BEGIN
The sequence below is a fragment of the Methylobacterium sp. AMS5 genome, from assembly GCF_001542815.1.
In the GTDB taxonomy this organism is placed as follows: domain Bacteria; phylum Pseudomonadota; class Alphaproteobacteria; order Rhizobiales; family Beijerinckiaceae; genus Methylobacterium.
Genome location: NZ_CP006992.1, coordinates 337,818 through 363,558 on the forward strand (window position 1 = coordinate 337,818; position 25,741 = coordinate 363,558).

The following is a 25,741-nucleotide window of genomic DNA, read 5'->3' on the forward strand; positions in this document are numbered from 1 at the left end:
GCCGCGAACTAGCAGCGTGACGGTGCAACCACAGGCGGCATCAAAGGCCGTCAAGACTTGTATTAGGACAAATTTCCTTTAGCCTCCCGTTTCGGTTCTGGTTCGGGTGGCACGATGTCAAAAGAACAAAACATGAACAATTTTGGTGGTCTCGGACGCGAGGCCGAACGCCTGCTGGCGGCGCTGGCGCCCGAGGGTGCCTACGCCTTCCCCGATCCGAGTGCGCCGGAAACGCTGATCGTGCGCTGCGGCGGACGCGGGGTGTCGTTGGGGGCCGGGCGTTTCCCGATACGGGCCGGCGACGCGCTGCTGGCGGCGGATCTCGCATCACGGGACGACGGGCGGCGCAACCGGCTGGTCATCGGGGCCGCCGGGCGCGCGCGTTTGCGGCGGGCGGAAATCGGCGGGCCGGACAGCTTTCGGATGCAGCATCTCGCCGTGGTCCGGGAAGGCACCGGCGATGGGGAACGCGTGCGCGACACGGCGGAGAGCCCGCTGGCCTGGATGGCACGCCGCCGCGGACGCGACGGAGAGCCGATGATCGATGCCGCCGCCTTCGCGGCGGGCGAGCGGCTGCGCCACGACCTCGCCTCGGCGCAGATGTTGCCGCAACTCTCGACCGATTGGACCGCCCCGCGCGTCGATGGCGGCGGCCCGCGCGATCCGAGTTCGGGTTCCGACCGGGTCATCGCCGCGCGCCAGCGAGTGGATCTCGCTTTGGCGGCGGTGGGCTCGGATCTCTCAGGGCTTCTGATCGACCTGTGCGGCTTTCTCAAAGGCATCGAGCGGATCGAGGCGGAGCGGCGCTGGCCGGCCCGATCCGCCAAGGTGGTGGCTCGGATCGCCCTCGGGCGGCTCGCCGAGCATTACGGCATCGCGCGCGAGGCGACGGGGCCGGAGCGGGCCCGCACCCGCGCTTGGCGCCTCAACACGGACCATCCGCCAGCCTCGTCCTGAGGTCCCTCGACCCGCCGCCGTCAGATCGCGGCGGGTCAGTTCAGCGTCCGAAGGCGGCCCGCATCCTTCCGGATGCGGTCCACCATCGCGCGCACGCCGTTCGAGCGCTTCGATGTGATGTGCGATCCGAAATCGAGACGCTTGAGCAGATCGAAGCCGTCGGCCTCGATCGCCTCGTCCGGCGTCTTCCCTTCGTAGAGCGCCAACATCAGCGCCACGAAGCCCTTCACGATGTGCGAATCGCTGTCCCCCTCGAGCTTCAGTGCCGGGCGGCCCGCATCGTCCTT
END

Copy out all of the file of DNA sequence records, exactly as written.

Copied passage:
The sequence below is a fragment of the Methylobacterium sp. AMS5 genome, from assembly GCF_001542815.1.
In the GTDB taxonomy this organism is placed as follows: domain Bacteria; phylum Pseudomonadota; class Alphaproteobacteria; order Rhizobiales; family Beijerinckiaceae; genus Methylobacterium.
Genome location: NZ_CP006992.1, coordinates 337,818 through 363,558 on the forward strand (window position 1 = coordinate 337,818; position 25,741 = coordinate 363,558).

The following is a 25,741-nucleotide window of genomic DNA, read 5'->3' on the forward strand; positions in this document are numbered from 1 at the left end:
GCCGCGAACTAGCAGCGTGACGGTGCAACCACAGGCGGCATCAAAGGCCGTCAAGACTTGTATTAGGACAAATTTCCTTTAGCCTCCCGTTTCGGTTCTGGTTCGGGTGGCACGATGTCAAAAGAACAAAACATGAACAATTTTGGTGGTCTCGGACGCGAGGCCGAACGCCTGCTGGCGGCGCTGGCGCCCGAGGGTGCCTACGCCTTCCCCGATCCGAGTGCGCCGGAAACGCTGATCGTGCGCTGCGGCGGACGCGGGGTGTCGTTGGGGGCCGGGCGTTTCCCGATACGGGCCGGCGACGCGCTGCTGGCGGCGGATCTCGCATCACGGGACGACGGGCGGCGCAACCGGCTGGTCATCGGGGCCGCCGGGCGCGCGCGTTTGCGGCGGGCGGAAATCGGCGGGCCGGACAGCTTTCGGATGCAGCATCTCGCCGTGGTCCGGGAAGGCACCGGCGATGGGGAACGCGTGCGCGACACGGCGGAGAGCCCGCTGGCCTGGATGGCACGCCGCCGCGGACGCGACGGAGAGCCGATGATCGATGCCGCCGCCTTCGCGGCGGGCGAGCGGCTGCGCCACGACCTCGCCTCGGCGCAGATGTTGCCGCAACTCTCGACCGATTGGACCGCCCCGCGCGTCGATGGCGGCGGCCCGCGCGATCCGAGTTCGGGTTCCGACCGGGTCATCGCCGCGCGCCAGCGAGTGGATCTCGCTTTGGCGGCGGTGGGCTCGGATCTCTCAGGGCTTCTGATCGACCTGTGCGGCTTTCTCAAAGGCATCGAGCGGATCGAGGCGGAGCGGCGCTGGCCGGCCCGATCCGCCAAGGTGGTGGCTCGGATCGCCCTCGGGCGGCTCGCCGAGCATTACGGCATCGCGCGCGAGGCGACGGGGCCGGAGCGGGCCCGCACCCGCGCTTGGCGCCTCAACACGGACCATCCGCCAGCCTCGTCCTGAGGTCCCTCGACCCGCCGCCGTCAGATCGCGGCGGGTCAGTTCAGCGTCCGAAGGCGGCCCGCATCCTTCCGGATGCGGTCCACCATCGCGCGCACGCCGTTCGAGCGCTTCGATGTGATGTGCGATCCGAAATCGAGACGCTTGAGCAGATCGAAGCCGTCGGCCTCGATCGCCTCGTCCGGCGTCTTCCCTTCGTAGAGCGCCAACATCAGCGCCACGAAGCCCTTCACGATGTGCGAATCGCTGTCCCCCTCGAGCTTCAGTGCCGGGCGGCCCGCATCGTCCTT